Cricket changed forever when the Indian team, led by Mahendra Singh Dhoni, won the inaugural edition of ICC World T20 in 2007. Not only did it make T20 format more popular in India but also convinced BCCI of its value.
This triumph of the Indian team had another long-lasting impact on cricket. it gave birth to the legend of MS Dhoni, the leader. India had gone into the tournament having played just one T20I and without their senior players. Nobody expected them to go far in the tournament as BCCI had refused to give any importance to this format.
With the experienced players out, MSD was given the charge of leading the team. His success confirmed his place as India's new captain in shorter formats and he eventually got the position in the longer version as well.
Another fall-out of India's victory in the final was the growth of Dhoni's image as a genius captain who can see things others can't and pull off the most unexpected but successful tactical moves on the field. The one decision that contributed most to this image of Dhoni becoming popular was his decision to bowl Joginder Sharma in the last over of the match.
This surprised a lot of people but the move worked and Sharma, by getting Misbah-ul-Haq out, won the match for his team. Everyone now regarded Dhoni as a tactical genius who can come up with the shrewdest moves, too clever to be understood by anyone, and win games for India.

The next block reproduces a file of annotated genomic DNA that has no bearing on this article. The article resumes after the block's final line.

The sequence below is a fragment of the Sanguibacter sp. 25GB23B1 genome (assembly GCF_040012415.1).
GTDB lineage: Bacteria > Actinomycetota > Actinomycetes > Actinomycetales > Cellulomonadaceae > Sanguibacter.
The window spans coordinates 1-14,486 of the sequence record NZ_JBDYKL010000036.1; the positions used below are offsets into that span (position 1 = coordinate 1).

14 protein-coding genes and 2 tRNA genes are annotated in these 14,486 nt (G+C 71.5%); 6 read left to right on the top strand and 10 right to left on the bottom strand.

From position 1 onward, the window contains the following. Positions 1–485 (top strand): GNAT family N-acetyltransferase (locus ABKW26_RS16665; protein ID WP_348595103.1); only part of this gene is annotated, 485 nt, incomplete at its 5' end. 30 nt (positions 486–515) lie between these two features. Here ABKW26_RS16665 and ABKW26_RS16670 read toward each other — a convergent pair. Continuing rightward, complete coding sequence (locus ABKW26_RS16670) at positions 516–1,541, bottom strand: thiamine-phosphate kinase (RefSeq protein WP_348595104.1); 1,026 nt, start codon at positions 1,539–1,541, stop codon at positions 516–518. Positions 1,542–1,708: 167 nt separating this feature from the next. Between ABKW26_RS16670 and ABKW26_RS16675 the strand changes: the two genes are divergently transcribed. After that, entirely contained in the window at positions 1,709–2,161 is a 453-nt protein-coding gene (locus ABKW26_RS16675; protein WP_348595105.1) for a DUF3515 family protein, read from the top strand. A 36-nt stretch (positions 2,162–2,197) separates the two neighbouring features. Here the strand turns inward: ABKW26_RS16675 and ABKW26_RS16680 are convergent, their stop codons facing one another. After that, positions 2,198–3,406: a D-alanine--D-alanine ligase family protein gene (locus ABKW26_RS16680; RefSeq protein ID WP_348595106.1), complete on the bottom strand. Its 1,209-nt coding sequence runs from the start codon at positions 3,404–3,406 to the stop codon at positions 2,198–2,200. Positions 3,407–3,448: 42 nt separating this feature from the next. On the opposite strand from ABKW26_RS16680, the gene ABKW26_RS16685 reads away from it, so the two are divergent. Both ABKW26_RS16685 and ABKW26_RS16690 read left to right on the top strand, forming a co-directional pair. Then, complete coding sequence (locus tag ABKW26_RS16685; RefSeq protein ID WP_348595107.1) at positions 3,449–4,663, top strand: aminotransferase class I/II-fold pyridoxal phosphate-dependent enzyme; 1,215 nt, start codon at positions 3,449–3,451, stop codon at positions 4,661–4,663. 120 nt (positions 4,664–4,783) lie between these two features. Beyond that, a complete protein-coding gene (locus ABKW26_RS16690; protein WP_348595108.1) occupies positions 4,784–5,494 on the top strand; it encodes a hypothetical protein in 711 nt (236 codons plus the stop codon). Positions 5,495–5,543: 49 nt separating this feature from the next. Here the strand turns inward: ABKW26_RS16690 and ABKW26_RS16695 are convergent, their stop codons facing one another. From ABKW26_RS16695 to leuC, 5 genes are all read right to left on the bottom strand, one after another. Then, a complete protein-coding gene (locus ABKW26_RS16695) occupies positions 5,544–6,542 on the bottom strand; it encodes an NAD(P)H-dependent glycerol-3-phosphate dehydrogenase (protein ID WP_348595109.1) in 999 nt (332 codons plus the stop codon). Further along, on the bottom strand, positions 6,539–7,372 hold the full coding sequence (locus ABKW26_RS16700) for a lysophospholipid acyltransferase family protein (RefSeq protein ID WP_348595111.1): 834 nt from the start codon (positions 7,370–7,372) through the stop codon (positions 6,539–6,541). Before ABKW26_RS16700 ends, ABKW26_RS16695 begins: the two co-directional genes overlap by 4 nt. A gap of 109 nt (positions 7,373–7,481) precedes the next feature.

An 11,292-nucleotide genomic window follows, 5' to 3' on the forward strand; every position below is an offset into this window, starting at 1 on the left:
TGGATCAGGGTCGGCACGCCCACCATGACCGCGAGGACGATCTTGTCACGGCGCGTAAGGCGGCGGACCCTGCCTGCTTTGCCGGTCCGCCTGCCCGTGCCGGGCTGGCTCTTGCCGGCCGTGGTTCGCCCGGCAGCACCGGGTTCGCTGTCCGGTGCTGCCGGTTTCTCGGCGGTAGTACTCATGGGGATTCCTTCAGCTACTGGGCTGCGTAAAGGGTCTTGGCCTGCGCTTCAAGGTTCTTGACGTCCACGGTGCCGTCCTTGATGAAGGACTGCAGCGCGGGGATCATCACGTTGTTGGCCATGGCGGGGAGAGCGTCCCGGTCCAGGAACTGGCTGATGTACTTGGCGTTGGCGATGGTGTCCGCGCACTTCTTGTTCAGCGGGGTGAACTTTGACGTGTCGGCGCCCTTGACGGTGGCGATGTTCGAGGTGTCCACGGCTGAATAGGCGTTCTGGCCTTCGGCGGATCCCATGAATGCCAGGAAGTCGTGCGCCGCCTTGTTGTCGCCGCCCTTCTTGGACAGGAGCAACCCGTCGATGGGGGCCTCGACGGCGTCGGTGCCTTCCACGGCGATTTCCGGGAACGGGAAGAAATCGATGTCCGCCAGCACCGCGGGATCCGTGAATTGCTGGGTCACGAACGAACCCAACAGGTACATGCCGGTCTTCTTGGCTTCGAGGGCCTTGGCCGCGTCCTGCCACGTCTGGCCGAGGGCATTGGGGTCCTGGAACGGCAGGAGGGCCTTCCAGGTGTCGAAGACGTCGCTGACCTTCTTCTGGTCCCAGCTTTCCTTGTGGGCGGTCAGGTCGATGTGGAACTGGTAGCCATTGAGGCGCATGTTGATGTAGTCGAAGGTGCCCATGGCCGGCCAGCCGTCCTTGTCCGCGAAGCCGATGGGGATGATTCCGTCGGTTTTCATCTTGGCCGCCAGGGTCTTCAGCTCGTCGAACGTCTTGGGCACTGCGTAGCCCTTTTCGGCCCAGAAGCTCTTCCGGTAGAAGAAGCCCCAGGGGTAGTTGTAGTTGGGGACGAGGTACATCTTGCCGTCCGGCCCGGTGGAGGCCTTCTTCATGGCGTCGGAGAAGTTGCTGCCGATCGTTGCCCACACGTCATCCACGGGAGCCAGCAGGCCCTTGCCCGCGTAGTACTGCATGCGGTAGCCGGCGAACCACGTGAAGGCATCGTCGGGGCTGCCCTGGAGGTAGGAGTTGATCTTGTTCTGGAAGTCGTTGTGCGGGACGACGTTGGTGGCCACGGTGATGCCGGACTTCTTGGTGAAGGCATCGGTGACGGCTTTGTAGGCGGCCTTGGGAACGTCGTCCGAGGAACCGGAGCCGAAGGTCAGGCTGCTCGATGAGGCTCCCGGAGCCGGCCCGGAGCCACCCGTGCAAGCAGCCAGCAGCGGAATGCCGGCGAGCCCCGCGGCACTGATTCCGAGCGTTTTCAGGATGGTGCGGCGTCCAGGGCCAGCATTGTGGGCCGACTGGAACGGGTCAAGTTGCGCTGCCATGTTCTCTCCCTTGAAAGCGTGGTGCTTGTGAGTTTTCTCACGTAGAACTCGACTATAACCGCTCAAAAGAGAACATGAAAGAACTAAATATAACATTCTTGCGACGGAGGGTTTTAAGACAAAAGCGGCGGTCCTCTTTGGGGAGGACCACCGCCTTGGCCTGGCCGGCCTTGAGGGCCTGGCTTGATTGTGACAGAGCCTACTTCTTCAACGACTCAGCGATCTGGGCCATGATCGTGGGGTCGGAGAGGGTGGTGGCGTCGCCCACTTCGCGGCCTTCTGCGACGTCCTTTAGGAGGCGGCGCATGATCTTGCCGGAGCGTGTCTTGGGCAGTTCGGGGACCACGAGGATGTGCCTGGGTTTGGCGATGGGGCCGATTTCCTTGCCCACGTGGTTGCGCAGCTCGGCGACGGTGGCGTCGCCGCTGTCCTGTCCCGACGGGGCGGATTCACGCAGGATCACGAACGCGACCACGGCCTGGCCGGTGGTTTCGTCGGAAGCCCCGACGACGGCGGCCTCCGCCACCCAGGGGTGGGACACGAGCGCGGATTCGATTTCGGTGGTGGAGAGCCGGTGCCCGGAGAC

But is that impression of the former Indian captain justified? Is he genuinely a great tactical thinker or just a gambler who got lucky? To answer this question, let us look at that final over bowled by Joginder Sharma.
There were just four balls bowled in that over. The first one was a big wide. The second delivery was similar but not too wide and Misbah swung and missed it. The third ball was a wide full-toss which the Pakistani batsman dispatched for six down the ground. The fourth one was a simple length ball, also wide, and Misbah tried to play a clever ramp shot over the keeper in which he failed and got out.
So, two things are clear from this close look at that over. One, that the plan was to bowl full and wide to Misbah and two, Joginder bowled quite poorly. It was only the horrible shot-selection of the Pakistani batsman that got him out. So, one cannot credit Dhoni for the way the match ended.
Many people have pointed out that Harbhajan Singh had an over left but Joginder was chosen ahead of him. This is, again, not a masterstroke but a completely normal decision as Harbhajan had gone for 36 runs in his three overs. Joginder was the only frontline bowler with an over left at the time and had been very economical.
The wide of off-stump line may have failed completely if Misbah had stayed still and smashed the ball over the top rather than trying something ultra-cheeky and unorthodox.
So, India's win in that match was simply a result of good overall cricket by the team and some good luck. Bowling Joginder at the end was a compulsion and India were lucky to get away with it. Let us not make a virtue out of necessity.